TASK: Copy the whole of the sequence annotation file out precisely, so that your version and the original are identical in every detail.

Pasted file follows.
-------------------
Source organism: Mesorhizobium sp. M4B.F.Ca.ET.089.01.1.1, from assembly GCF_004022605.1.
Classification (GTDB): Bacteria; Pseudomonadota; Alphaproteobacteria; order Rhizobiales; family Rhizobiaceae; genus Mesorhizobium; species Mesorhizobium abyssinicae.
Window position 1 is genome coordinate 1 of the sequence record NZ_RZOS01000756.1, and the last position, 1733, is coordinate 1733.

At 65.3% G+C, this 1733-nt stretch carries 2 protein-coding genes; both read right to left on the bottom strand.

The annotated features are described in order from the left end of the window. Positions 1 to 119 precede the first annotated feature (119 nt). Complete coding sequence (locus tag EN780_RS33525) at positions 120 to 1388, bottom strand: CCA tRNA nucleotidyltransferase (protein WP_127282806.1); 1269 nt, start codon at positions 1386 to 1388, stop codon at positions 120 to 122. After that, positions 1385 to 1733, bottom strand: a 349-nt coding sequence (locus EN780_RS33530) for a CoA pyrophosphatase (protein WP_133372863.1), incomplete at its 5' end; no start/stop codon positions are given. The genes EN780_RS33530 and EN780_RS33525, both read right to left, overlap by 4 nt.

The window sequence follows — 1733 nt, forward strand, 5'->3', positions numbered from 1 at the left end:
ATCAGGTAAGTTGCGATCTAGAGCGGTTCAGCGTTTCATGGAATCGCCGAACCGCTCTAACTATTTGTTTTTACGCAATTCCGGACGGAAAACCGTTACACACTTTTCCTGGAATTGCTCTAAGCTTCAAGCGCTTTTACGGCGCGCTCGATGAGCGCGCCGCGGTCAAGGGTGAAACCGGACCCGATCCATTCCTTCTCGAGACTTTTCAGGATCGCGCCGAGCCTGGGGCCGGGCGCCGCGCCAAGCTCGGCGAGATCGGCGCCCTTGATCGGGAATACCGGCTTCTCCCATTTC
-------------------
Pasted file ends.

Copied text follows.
Source organism: Mesorhizobium sp. M4B.F.Ca.ET.089.01.1.1, from assembly GCF_004022605.1.
Classification (GTDB): Bacteria; Pseudomonadota; Alphaproteobacteria; order Rhizobiales; family Rhizobiaceae; genus Mesorhizobium; species Mesorhizobium abyssinicae.
Window position 1 is genome coordinate 1 of the sequence record NZ_RZOS01000756.1, and the last position, 1733, is coordinate 1733.

At 65.3% G+C, this 1733-nt stretch carries 2 protein-coding genes; both read right to left on the bottom strand.

The annotated features are described in order from the left end of the window. Positions 1 to 119 precede the first annotated feature (119 nt). Complete coding sequence (locus tag EN780_RS33525) at positions 120 to 1388, bottom strand: CCA tRNA nucleotidyltransferase (protein WP_127282806.1); 1269 nt, start codon at positions 1386 to 1388, stop codon at positions 120 to 122. After that, positions 1385 to 1733, bottom strand: a 349-nt coding sequence (locus EN780_RS33530) for a CoA pyrophosphatase (protein WP_133372863.1), incomplete at its 5' end; no start/stop codon positions are given. The genes EN780_RS33530 and EN780_RS33525, both read right to left, overlap by 4 nt.

The window sequence follows — 1733 nt, forward strand, 5'->3', positions numbered from 1 at the left end:
ATCAGGTAAGTTGCGATCTAGAGCGGTTCAGCGTTTCATGGAATCGCCGAACCGCTCTAACTATTTGTTTTTACGCAATTCCGGACGGAAAACCGTTACACACTTTTCCTGGAATTGCTCTAAGCTTCAAGCGCTTTTACGGCGCGCTCGATGAGCGCGCCGCGGTCAAGGGTGAAACCGGACCCGATCCATTCCTTCTCGAGACTTTTCAGGATCGCGCCGAGCCTGGGGCCGGGCGCCGCGCCAAGCTCGGCGAGATCGGCGCCCTTGATCGGGAATACCGGCTTCTCCCATTTC